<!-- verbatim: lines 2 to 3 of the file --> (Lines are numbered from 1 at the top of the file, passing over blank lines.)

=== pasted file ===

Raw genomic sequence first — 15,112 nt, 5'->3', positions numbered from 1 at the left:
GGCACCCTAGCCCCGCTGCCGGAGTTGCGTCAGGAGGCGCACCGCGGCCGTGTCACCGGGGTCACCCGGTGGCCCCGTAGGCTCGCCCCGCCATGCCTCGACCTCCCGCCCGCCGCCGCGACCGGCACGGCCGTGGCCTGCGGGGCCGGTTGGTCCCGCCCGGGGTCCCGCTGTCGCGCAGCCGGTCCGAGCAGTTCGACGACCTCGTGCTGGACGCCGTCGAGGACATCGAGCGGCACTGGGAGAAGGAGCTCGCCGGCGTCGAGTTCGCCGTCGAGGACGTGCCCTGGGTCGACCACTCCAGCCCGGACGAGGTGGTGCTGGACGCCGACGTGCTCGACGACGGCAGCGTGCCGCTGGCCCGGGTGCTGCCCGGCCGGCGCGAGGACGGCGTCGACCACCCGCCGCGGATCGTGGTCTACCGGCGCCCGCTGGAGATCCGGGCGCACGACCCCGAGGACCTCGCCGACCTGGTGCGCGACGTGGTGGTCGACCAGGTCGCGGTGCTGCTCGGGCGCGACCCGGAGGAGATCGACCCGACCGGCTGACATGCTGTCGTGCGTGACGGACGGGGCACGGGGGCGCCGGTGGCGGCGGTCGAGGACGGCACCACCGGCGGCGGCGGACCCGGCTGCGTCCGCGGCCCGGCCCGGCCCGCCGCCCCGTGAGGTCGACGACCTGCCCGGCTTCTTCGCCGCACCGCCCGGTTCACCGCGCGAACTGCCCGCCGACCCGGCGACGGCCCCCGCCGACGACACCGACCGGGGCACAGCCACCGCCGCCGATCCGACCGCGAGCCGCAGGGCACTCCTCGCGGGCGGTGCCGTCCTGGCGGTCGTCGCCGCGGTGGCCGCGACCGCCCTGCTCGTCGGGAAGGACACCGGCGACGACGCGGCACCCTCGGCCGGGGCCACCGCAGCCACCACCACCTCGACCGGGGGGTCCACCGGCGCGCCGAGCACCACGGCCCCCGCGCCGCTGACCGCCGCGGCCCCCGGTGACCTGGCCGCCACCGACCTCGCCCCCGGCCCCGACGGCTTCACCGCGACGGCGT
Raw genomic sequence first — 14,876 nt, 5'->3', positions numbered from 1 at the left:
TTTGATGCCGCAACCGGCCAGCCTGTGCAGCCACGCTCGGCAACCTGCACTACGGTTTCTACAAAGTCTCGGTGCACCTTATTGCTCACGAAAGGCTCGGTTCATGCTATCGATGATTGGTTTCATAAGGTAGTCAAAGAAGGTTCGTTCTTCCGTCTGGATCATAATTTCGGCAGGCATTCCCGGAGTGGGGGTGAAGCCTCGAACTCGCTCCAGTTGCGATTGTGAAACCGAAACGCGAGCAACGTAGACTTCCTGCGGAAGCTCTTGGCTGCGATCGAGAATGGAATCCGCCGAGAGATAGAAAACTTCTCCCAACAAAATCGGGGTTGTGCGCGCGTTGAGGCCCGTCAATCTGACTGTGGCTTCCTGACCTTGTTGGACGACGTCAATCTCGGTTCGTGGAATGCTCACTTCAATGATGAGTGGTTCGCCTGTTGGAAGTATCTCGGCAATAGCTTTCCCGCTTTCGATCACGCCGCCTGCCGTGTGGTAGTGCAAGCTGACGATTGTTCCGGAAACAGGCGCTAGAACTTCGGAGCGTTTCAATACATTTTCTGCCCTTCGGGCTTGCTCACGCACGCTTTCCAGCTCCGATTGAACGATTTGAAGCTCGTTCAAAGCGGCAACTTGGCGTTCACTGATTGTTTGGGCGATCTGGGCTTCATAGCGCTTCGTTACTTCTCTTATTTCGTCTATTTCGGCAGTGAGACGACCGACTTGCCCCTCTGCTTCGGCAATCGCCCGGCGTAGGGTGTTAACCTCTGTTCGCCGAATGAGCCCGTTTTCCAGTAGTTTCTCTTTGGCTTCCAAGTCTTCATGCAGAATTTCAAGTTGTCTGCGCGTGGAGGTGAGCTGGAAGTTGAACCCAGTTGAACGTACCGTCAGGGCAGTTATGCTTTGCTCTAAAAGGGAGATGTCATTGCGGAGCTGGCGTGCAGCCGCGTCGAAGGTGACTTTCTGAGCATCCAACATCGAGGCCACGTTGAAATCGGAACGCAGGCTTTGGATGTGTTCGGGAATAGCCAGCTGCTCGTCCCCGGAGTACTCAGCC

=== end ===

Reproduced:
GGCACCCTAGCCCCGCTGCCGGAGTTGCGTCAGGAGGCGCACCGCGGCCGTGTCACCGGGGTCACCCGGTGGCCCCGTAGGCTCGCCCCGCCATGCCTCGACCTCCCGCCCGCCGCCGCGACCGGCACGGCCGTGGCCTGCGGGGCCGGTTGGTCCCGCCCGGGGTCCCGCTGTCGCGCAGCCGGTCCGAGCAGTTCGACGACCTCGTGCTGGACGCCGTCGAGGACATCGAGCGGCACTGGGAGAAGGAGCTCGCCGGCGTCGAGTTCGCCGTCGAGGACGTGCCCTGGGTCGACCACTCCAGCCCGGACGAGGTGGTGCTGGACGCCGACGTGCTCGACGACGGCAGCGTGCCGCTGGCCCGGGTGCTGCCCGGCCGGCGCGAGGACGGCGTCGACCACCCGCCGCGGATCGTGGTCTACCGGCGCCCGCTGGAGATCCGGGCGCACGACCCCGAGGACCTCGCCGACCTGGTGCGCGACGTGGTGGTCGACCAGGTCGCGGTGCTGCTCGGGCGCGACCCGGAGGAGATCGACCCGACCGGCTGACATGCTGTCGTGCGTGACGGACGGGGCACGGGGGCGCCGGTGGCGGCGGTCGAGGACGGCACCACCGGCGGCGGCGGACCCGGCTGCGTCCGCGGCCCGGCCCGGCCCGCCGCCCCGTGAGGTCGACGACCTGCCCGGCTTCTTCGCCGCACCGCCCGGTTCACCGCGCGAACTGCCCGCCGACCCGGCGACGGCCCCCGCCGACGACACCGACCGGGGCACAGCCACCGCCGCCGATCCGACCGCGAGCCGCAGGGCACTCCTCGCGGGCGGTGCCGTCCTGGCGGTCGTCGCCGCGGTGGCCGCGACCGCCCTGCTCGTCGGGAAGGACACCGGCGACGACGCGGCACCCTCGGCCGGGGCCACCGCAGCCACCACCACCTCGACCGGGGGGTCCACCGGCGCGCCGAGCACCACGGCCCCCGCGCCGCTGACCGCCGCGGCCCCCGGTGACCTGGCCGCCACCGACCTCGCCCCCGGCCCCGACGGCTTCACCGCGACGGCGT
Raw genomic sequence first — 14,876 nt, 5'->3', positions numbered from 1 at the left: